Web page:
The Daytona Supercross by Honda marks the halfway point of the 2012 series, and so far things have been playing out and proving to live up to the amazing 2011 season. Unfortunately TwoTwo Motosports/Honda’s Chad Reed is currently injured on the sidelines after crashing hard in Dallas, but the points race is still tight between defending Champion Monster Energy Kawasaki’s Ryan Villopoto and former Champion Red Bull KTM’s Ryan Dungey.
Monster Energy Kawasaki’s Ryan Villopoto has always been fast at Daytona, and his record of two Supercross class wins is proof positive that he will be up front tomorrow. Last year, RV was the only rider that was able to keep James Stewart in site, and in the end capitalized on a huge crash by Stewart to take his second win at the brutal event. If RV can win again this year, he will be the fourth rider in history to win three Daytona Supercross races in a row.
Since then, RV has been spending a lot of time at his home in Florida and goes into the Daytona race with a 13-point lead over Dungey. And with Dungey withdrawing from the race due to a broken collarbone—more on that below—it looks like the championship is now RV’s to lose.
When you look at Red Bull KTM’s Ryan Dungey and his championship record, it would be easy to assume that he has won at Daytona, but he hasn’t—not even in the Lites class. With that said, it goes without saying that a win for Dungey and his team would be huge. Sadly, though, Dungey has withdrawn from the race due to a broken collarbone that he sustained prior to the St. Louis Supercross where he still managed to finish second. This week, Dungey decided to get surgery to plate his collarbone. There is no word yet on when he will return to action, but CLICK HERE for the official press release.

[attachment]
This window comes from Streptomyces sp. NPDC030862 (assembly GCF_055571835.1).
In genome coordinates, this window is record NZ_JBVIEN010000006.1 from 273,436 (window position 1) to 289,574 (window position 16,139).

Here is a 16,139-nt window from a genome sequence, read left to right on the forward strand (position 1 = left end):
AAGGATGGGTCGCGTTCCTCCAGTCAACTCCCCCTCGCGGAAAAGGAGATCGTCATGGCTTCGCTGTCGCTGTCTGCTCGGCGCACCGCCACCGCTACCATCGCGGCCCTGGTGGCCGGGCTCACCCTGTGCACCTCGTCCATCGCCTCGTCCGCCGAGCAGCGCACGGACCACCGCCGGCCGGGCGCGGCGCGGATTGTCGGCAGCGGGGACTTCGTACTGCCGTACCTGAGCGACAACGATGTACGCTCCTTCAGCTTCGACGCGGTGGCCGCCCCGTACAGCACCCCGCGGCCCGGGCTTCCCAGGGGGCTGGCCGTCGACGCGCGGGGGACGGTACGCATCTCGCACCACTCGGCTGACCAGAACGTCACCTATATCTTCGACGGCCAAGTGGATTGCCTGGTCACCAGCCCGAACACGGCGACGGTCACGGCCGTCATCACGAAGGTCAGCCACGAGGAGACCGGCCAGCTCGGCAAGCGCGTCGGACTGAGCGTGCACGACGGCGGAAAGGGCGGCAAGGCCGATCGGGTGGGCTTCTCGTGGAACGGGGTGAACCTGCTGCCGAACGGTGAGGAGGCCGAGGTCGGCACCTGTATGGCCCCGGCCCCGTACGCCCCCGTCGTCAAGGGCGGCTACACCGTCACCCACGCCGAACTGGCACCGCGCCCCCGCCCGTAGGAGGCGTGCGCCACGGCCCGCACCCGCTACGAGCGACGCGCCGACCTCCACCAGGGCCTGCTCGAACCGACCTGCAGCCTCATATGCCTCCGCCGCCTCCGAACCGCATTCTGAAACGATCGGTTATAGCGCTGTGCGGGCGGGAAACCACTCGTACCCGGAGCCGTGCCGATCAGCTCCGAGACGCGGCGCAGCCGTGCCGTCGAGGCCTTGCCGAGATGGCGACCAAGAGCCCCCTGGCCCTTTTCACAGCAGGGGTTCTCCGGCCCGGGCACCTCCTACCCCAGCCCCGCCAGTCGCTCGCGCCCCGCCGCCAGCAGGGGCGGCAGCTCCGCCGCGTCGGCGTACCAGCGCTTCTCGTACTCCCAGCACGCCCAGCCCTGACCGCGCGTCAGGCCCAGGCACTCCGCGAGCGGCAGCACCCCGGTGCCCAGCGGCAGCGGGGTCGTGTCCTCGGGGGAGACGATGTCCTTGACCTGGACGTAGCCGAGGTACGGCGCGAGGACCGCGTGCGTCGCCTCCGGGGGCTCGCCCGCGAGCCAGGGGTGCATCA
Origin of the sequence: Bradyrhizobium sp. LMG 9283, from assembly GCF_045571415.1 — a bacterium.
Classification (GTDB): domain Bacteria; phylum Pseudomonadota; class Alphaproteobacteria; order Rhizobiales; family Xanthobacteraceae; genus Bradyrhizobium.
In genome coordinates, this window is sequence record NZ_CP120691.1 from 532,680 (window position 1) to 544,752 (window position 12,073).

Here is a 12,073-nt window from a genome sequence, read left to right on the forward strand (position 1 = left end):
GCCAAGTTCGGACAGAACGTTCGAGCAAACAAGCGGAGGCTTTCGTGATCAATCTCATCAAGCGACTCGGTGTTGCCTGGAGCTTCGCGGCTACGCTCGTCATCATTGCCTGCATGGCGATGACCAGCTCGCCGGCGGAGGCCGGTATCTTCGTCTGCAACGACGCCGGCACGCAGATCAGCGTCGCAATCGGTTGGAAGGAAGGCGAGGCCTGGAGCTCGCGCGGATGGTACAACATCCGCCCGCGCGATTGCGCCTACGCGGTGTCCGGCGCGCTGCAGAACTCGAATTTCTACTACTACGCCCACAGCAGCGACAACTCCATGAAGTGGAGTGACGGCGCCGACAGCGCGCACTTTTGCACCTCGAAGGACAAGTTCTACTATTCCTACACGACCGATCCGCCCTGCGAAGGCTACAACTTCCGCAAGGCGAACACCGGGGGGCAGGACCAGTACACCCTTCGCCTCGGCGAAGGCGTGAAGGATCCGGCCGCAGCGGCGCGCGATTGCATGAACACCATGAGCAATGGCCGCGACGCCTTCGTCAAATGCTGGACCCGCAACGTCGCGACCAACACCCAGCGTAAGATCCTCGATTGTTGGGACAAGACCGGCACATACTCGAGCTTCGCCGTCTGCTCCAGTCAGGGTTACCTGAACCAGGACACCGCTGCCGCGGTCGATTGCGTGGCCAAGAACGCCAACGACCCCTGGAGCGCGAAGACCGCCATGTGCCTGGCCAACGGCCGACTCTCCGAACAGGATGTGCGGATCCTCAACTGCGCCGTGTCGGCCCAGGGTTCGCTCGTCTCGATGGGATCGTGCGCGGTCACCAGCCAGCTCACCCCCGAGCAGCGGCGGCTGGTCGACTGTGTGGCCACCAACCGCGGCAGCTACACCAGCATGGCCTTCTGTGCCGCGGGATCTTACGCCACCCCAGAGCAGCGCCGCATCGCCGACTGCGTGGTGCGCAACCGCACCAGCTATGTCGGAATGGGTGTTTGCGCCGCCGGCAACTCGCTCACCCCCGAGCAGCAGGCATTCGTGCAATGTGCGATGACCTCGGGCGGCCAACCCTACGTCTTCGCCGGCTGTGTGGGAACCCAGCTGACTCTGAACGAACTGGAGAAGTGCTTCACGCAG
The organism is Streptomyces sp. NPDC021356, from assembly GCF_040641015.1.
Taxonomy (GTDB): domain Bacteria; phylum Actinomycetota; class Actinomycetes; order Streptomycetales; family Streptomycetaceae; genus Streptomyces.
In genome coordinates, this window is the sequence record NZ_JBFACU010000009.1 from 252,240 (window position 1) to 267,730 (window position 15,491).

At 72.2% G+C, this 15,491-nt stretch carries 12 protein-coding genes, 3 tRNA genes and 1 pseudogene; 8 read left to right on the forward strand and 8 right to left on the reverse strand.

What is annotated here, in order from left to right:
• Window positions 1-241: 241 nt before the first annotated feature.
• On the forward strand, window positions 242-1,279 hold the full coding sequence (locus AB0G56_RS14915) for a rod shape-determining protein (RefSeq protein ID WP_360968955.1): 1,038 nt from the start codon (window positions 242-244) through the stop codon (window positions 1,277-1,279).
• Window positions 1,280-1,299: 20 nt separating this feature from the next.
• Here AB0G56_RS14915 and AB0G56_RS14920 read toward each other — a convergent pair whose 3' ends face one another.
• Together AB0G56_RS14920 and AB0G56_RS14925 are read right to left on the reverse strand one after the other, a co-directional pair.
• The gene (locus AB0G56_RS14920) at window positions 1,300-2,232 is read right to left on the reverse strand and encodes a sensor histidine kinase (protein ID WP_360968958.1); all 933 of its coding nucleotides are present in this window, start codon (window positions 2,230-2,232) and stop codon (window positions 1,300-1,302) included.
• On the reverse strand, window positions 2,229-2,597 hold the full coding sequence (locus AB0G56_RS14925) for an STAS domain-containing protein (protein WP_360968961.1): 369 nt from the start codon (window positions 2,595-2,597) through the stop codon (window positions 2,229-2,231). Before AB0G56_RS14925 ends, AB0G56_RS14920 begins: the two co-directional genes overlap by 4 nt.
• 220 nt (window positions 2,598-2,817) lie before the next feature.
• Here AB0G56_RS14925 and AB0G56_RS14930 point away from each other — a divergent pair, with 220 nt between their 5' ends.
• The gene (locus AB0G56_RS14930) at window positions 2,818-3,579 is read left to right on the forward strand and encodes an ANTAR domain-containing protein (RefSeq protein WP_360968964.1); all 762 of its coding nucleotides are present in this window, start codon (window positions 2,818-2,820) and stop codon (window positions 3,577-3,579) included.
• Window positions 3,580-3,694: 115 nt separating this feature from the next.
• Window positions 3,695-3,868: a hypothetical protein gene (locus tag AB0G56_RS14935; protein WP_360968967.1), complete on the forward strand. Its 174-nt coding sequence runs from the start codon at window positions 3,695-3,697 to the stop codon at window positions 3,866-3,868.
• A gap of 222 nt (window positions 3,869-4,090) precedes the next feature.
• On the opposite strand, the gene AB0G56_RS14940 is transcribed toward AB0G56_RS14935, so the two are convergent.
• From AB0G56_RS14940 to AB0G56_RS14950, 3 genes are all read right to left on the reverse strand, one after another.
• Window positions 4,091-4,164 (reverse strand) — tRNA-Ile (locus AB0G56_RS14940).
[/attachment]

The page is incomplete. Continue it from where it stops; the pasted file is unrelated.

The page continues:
JGR/Toyota/Yamaha’s James Stewart has always been fast at Daytona and won the race in 2007. Last year, Stewart was amazingly fast on the challenging course, jumping up and over a 10-foot-tall wall in the main event that no one else even thought of attempting and thereby giving himself a four-second lead after only four laps. A few laps later, though, Stewart went down hard after miss-judging a seatbouce. The crash spit him violently over the bars and onto his head. In a valiant ride, Stewart then remounted and charged back up to ninth. Two years before that, James crashed in a massive first turn pile up, and in 2006, he again crashed violently over the top of a berm while leading, nearly taking out a camera operator. Needless to say, if Stewart can keep his bike on two wheels at Daytona, he will be a major threat for the win. And with Dungey out of the title chase, it looks new life may have been breathed back into Stewart’s season.